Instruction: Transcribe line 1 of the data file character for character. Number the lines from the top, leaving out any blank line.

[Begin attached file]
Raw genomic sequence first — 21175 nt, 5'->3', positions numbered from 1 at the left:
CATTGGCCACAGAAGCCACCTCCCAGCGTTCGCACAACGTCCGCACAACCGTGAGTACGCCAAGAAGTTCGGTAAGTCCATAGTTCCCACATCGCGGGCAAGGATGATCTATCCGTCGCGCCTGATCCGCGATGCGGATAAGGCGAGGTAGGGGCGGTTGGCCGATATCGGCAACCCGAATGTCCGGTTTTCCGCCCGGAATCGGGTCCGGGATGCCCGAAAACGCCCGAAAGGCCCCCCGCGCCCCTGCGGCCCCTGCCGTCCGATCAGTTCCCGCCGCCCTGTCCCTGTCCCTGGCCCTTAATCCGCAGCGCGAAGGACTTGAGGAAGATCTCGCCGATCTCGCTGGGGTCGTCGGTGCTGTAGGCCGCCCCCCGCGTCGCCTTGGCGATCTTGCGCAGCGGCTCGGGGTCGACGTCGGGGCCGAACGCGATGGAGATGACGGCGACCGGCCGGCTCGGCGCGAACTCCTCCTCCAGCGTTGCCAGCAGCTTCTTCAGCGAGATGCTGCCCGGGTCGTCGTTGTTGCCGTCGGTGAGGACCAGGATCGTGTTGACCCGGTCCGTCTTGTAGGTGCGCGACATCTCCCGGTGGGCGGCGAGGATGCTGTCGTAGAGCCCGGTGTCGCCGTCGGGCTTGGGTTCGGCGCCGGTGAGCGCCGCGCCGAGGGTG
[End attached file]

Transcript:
Raw genomic sequence first — 21175 nt, 5'->3', positions numbered from 1 at the left: